85 - 110 Final
  for this game

Pierce comes up big as Celtics regain momentum

May 1, 2008 - 4:55 AM By Tony Lee PA SportsTicker Contributing Writer

BOSTON (Ticker) - Boston Celtics coach Doc Rivers said before Game Five on Wednesday night that Paul Pierce was going to play better. Just minutes later, Pierce began making a prophet out of Rivers.

Pierce had 22 points, seven rebounds and six assists to lead the Celtics to a critical 110-85 victory over the Atlanta Hawks and a 3-2 advantage in their best-of-seven Eastern Conference first-round series.

Kevin Garnett scored 20 points and Ray Allen added 19 for Boston, which had just one turnover in the first half and buried 9-of-20 3-pointers.

"We were better on both ends," Rivers said. "The offensive execution was as crisp and sound as it's been in two months and the defense was terrific."

Joe Johnson scored 21 points and Josh Smith added 18 for the Hawks, who head home for Game Six on Friday.

"We still got life, man, it ain't over yet," Johnson said. "We got to go home and take care of business, and that's that."

Following a solid - if not spectacular - first two games in Boston, Pierce struggled in consecutive losses in Atlanta. The All-Star forward made just 3-of-14 shots inside the arc and drew the ire of both Hawks' fans and the media for making a "menacing gesture" considered by some to be a gang symbol during Game Three.

Pierce was fined $25,000 for the act and forced to release a pregame statement Wednesday after a Boston reverend called him out in a newspaper article for promoting gang life.

"I don't want to take the focus away from the playoffs," Pierce said. "In sports, emotions run high. After playing for ten years in Boston, I think Celtics' fans know that I am a passionate player."

"I was very happy for Paul," Rivers said of Pierce and the controversy. "I'm just going to say, in this case, I really think he's as innocent as can be. It's amazing where this whole thing has gone.

"I was more concerned with Paul just being a player. I felt good about him coming into tonight, and I knew he was going to be aggressive."

All this was occuring while Pierce was trying to figure out a way to help the Celtics get back on track.

Rivers thought the answer would lie in Pierce's aggressiveness and urged his captain to step it up in that department. The message got across just fine.

Pierce had 10 points, four rebounds and three assists in the first quarter alone as the Celtics opened an eight-point advantage. Pierce also buried a jumper in the final seconds of the second to put Boston ahead, 58-43, at the break.

"Pierce got it started for them early," Smith said. "At the beginning of games lately, he hasn't been getting himself involved in the offense early on, and that's probably been the cause of him not doing well."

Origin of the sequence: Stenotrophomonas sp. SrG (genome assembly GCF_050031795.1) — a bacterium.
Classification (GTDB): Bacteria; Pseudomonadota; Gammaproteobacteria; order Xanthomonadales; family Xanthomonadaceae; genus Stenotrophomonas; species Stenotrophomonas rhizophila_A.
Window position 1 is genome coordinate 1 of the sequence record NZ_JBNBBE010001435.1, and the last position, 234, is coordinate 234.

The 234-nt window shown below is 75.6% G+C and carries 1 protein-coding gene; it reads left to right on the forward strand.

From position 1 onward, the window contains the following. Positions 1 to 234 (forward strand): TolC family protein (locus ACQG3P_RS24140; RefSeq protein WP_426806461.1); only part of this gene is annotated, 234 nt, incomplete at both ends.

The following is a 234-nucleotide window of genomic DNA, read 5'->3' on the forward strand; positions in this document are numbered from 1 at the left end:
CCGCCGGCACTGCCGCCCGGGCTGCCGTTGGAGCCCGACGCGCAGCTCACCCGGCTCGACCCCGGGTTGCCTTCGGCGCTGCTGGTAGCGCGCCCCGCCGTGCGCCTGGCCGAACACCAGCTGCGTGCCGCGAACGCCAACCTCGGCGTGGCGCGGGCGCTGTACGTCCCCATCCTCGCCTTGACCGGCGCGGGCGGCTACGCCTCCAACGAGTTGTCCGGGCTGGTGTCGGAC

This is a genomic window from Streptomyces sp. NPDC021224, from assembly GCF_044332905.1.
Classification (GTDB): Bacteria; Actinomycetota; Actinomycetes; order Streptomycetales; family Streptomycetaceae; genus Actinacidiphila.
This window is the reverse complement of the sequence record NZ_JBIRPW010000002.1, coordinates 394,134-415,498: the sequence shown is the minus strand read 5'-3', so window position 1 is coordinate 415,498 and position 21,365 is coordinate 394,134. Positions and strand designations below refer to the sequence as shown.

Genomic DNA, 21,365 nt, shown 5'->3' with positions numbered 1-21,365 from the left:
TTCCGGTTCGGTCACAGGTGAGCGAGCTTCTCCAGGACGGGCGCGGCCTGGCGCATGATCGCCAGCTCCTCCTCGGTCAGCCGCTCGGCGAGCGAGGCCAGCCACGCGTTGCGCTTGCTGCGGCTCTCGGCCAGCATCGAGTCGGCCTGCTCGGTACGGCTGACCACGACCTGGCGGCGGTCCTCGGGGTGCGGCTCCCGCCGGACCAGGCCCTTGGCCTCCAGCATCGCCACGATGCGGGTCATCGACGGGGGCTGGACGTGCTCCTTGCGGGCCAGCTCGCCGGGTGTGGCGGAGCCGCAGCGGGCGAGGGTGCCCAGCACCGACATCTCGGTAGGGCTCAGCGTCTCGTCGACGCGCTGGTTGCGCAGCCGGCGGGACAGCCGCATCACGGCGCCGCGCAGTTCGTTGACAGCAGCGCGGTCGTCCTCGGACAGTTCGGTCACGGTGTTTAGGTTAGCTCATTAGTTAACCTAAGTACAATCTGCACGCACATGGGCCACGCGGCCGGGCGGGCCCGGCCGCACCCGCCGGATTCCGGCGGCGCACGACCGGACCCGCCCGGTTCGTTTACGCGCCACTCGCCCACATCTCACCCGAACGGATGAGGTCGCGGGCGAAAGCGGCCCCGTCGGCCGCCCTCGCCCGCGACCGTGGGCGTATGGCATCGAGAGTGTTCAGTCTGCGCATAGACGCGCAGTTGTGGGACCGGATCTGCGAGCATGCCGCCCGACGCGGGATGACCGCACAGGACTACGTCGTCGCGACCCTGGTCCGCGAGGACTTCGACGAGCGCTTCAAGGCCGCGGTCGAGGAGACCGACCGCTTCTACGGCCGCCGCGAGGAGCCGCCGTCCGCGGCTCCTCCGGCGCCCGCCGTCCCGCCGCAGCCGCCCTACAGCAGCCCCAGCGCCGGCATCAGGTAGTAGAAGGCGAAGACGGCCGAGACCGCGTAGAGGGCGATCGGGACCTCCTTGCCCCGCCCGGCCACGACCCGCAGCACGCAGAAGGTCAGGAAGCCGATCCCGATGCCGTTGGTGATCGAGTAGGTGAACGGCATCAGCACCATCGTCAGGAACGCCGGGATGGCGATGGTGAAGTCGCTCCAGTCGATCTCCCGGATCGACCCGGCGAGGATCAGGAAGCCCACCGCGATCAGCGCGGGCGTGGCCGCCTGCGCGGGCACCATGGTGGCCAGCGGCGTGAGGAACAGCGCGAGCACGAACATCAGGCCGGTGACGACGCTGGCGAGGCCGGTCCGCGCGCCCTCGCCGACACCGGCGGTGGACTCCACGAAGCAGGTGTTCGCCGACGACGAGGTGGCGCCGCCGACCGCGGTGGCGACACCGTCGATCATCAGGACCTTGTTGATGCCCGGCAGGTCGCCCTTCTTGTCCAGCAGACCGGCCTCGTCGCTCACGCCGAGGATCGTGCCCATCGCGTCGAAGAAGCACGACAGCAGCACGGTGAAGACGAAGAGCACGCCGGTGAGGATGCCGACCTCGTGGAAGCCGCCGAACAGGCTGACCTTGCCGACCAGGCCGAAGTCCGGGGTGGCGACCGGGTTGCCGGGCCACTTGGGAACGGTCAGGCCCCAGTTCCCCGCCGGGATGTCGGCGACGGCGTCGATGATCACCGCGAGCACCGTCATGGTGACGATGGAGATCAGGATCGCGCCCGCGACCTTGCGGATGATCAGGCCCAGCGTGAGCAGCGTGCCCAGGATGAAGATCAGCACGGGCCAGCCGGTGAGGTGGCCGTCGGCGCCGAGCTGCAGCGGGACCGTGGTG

After closing the scoring before the break, Pierce opened it after intermission, floating a lefty runner in to make it a 17-point game.

However, that would be the Celtics' only basket in the first 5:53 of the half. The drought allowed Atlanta to crawl within 60-54 on a jumper by rookie Al Horford - the subject of Pierce's gesture four nights ago.

But Boston responded with a 21-10 run to regain control. Allen hit three of his four 3-pointers during the spurt.

"I think the last two games we had good looks, but tonight, we just made a concerted effort to get the ball in the post and kick it out to the perimeter," Allen said.

The Celtics scored the final six points of the quarter on a three-point play by Pierce and a 3-pointer by James Posey with one second left to carry an 81-64 advantage into the fourth.

The chippy play established early in the series continued throughout. Horford delivered a flagrant foul on Garnett late in the first half and Garnett and Johnson, the hero in Game Four, were whistled for technical fouls in the third.

Rivers said most of the pushing and jawing was a "joke" and did not mean much.

He may have been right again as - unlike in Games Three and Four - the rough stuff did nothing to help out the Hawks in the second half, and their deficit only grew in the fourth.

The Hawks shot just 41 percent (28-of-69) and have not won a road playoff game since 1997.

"We're not very disciplined on the road in running our offense, or getting into sets, or moving the basketball, and defensive principles, and that's what cost us," said Johnson, who exploded for 20 of his 35 points in the fourth quarter of Monday's 97-92 win in Atlanta. "That why we've lost on the road in the playoffs by like 20 points."

Atlanta coach Mike Woodson and Smith picked up technical fouls in the final minutes as the Hawks began to show their frustration.

"I won't say we lost our composure," Johnson said. "It's tough when it feels like things aren't going your way. Temper tantrums tend to fly, and that's part of it."